"See and ask for the old paths, where is the good way, and walk therein, and ye shall find rest for your souls."

--Jeremiah 6:16.

THE question of "inspiration" is one that in the present day often is the subject of debate. In the hot and often angry controversies on this subject among us, it will be useful and interesting to see what were the opinions held by those learned and devoted men living, many of them, in the times immediately succeeding the first age of the Faith, when those walked on earth who had seen and conversed with the Lord Jesus. We wilt give the words of a few of the more distinguished of the early fathers of the Faith, selecting them from different centres of Christianity.

ROME.--Clement, Bishop of Rome, A.D. 70-96. Ad Cor Ep. i. 45. Ad Cor. Ep. i. 47.

Our quotations begin from the very days of the Apostles. Clement mentioned by St. Paul (Philippians 4:3), who, as history tells us, was the second Bishop of Rome, exhorts his readers "to look carefully into the Scriptures, which are the true utterances of the Holy Spirit;" and in another place in the same writing he expressly refers to a well-known New Testament Epistle thus:--"Take up the Epistle of the blessed Paul the Apostle, what did he write to you in the beginning [that is, in the first days of the preaching] of the gospel? In truth, divinely inspired ???????????, divinitus inspiratus], he wrote to you Corinthians about himself, and Cephas, and Apollos, because just then factions [party spirit] existed among you."

ASIA MINOR.--Polycarp of Smyrna, A.D. 108. Ep. to Philippians, cap. iii.

Polycarp, Bishop of Smyrna, a disciple of St. John, in the one letter we possess of his, tells us "that neither he nor any like him is able to attain perfectly to the wisdom of the blessed and glorious Paul, who, when he was with you, before the men who were then living taught the word of truth perfectly and surely."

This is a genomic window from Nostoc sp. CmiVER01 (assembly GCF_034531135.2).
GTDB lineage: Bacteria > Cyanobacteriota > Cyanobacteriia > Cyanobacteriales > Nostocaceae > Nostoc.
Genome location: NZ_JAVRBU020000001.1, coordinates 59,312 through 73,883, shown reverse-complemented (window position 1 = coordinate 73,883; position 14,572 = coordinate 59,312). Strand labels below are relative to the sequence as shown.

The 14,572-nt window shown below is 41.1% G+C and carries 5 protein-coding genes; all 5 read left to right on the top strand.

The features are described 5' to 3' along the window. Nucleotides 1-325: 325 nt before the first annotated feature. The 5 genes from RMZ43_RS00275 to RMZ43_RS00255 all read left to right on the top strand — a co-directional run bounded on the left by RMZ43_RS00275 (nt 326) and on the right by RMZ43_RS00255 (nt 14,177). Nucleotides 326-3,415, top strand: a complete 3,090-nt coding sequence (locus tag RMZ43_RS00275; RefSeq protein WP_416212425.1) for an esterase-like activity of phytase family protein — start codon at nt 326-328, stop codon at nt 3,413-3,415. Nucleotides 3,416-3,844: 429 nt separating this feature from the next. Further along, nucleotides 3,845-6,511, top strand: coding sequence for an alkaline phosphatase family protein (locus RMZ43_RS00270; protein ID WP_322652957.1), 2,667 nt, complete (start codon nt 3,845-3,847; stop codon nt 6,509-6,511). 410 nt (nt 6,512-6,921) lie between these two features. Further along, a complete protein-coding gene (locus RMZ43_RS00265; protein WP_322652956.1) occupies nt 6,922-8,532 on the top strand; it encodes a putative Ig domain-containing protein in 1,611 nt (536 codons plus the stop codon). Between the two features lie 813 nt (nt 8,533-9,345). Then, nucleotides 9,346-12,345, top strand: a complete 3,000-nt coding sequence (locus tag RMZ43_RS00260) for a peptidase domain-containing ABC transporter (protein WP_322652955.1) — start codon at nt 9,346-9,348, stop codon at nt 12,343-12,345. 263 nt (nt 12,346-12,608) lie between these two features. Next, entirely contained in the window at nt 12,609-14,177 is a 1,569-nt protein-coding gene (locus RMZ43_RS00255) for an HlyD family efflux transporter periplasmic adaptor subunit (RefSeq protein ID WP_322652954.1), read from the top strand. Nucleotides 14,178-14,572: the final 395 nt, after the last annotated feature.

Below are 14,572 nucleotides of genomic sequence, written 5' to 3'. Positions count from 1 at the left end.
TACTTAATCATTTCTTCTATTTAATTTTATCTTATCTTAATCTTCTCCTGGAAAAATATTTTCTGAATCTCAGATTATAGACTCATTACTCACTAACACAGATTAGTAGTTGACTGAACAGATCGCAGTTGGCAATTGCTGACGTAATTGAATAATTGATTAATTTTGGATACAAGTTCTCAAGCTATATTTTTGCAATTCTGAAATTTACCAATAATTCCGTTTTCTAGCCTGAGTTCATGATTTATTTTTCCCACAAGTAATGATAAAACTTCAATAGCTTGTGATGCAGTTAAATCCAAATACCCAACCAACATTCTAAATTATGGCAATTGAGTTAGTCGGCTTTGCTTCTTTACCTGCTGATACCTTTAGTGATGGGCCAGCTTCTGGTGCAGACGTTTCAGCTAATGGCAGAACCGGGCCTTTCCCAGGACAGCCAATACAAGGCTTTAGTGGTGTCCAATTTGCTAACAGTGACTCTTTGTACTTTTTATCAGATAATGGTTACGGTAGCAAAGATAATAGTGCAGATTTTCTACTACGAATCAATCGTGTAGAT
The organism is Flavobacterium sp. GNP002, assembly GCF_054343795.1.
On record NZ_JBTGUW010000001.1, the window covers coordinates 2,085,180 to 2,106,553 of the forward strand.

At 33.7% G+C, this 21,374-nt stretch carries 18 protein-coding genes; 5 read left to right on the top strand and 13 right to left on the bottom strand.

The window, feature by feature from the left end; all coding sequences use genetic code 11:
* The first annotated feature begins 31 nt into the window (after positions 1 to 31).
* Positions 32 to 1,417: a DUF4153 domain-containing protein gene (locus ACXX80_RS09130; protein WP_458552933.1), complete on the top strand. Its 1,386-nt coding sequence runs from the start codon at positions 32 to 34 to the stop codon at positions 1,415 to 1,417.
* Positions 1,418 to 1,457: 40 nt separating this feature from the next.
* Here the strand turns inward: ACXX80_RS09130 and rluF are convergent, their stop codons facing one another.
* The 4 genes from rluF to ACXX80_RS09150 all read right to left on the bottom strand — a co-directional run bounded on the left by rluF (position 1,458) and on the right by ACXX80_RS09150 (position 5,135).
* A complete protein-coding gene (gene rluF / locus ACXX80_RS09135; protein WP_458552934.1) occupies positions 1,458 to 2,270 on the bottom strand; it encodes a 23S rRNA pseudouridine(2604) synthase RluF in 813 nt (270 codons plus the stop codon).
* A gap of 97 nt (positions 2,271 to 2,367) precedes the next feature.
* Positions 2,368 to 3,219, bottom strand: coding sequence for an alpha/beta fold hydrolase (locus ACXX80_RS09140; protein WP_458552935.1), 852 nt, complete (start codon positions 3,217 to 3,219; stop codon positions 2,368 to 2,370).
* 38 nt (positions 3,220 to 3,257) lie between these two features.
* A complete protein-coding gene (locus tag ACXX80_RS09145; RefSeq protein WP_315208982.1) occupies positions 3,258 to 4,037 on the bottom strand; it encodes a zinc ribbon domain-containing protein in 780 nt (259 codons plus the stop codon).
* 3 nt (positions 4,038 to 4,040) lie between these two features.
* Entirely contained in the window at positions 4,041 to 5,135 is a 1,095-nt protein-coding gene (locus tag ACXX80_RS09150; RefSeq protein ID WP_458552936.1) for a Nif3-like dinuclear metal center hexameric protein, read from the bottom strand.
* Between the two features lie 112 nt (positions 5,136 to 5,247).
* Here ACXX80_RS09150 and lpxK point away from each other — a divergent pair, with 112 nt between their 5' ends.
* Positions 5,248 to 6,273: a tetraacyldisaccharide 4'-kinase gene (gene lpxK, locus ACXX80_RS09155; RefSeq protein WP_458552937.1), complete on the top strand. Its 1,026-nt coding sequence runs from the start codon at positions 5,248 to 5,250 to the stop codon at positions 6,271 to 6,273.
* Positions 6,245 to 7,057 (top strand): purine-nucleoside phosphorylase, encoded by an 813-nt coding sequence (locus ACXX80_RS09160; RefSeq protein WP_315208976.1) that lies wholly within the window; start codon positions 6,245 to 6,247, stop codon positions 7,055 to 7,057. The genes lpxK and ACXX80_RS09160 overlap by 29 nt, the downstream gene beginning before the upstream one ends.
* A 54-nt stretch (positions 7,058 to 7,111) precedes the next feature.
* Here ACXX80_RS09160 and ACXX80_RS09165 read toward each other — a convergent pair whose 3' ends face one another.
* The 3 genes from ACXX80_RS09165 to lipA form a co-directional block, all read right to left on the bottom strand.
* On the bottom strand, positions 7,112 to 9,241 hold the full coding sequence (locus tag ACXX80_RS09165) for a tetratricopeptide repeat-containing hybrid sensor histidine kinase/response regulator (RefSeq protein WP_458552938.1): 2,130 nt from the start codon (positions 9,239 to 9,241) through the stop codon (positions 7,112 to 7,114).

SYRIA.--Ignatius of Antioch, A.D. 107. Ep. to Philad., cap. v. Ep. to Magn., cap. viii. Ep. to Romans, cap. iv.

"Let us love the prophets" (of the Old Testament), wrote Ignatius, Bishop of Antioch, the pupil of St. John, to the congregations of Philadelphia, "because they proclaimed the gospel, and believed in Christ, and waited for His coming, and through their faith in Him were saved." "These most divine prophets lived according to Jesus Christ," he writes to the Church of Magnesia, "being inspired by His grace." Again: "I do not command you [Romans] like Peter and Paul: they were Apostles; I am a condemned man."

EGYPT.--Barnabas of Alexandria, probably A.D. 140-160. Ep. Barnabas, ix. Ep. Barnabas, x. and v.

Barnabas (probably not the friend of St. Paul, but a teacher of Alexandria who lived some seventy or eighty years after St. Paul's martyrdom), in his well known letter, speaks there of the inspiration of the Old Testament writings. Writing of Ps. 17:45, "The Lord saith in the prophet;" and of Psalm 33:13, "The Spirit of the Lord prophesieth;" and in another place he tells us how "the prophets received their gift from Christ and spoke of Him;" also that "Moses spake in the Spirit."

ROME & EPHESUS. Justin Martyr, A.D. 140-150. Cohortatio ad Gen tiles, 12. Apologia, i. 44. Apologia, i. 44, &c.; i. 40; i. 35. Apologia i. 36. Cohortatio ad Gentiles, 8.

This writer, several of whose works we still possess, was a scholar and thinker of no mean order. He wrote within half a century of St. John's death. He in several places gives us his view of the inspiration of the divine writings. Referring to the Old Testament, he speaks of the history which Moses wrote by divine inspiration. while the Holy Spirit of Prophecy taught us through the instrumentality of Moses. Of David and of Isaiah he writes in similar terms (propheta Isaias divinitus afflatus a spiritu prophetico). His view, of the prophetic office is remarkable. "We must not suppose," he writes, "that the expressions go forth from the men who are inspired, but from the divine word which moves them." Speaking of the writers of the Old Testament, he calls them "holy men who required no eloquence, no skill in argumentative speaking, but who only needed to present themselves pure for the Divine Spirit to act upon, in order that the divine plectrum [an instrument, usually of gold or ivory, used for striking the lyre], coming down from heaven, acting on just men as a plectrum on a lyre or harp, might reveal to us the knowledge of divine and heavenly things."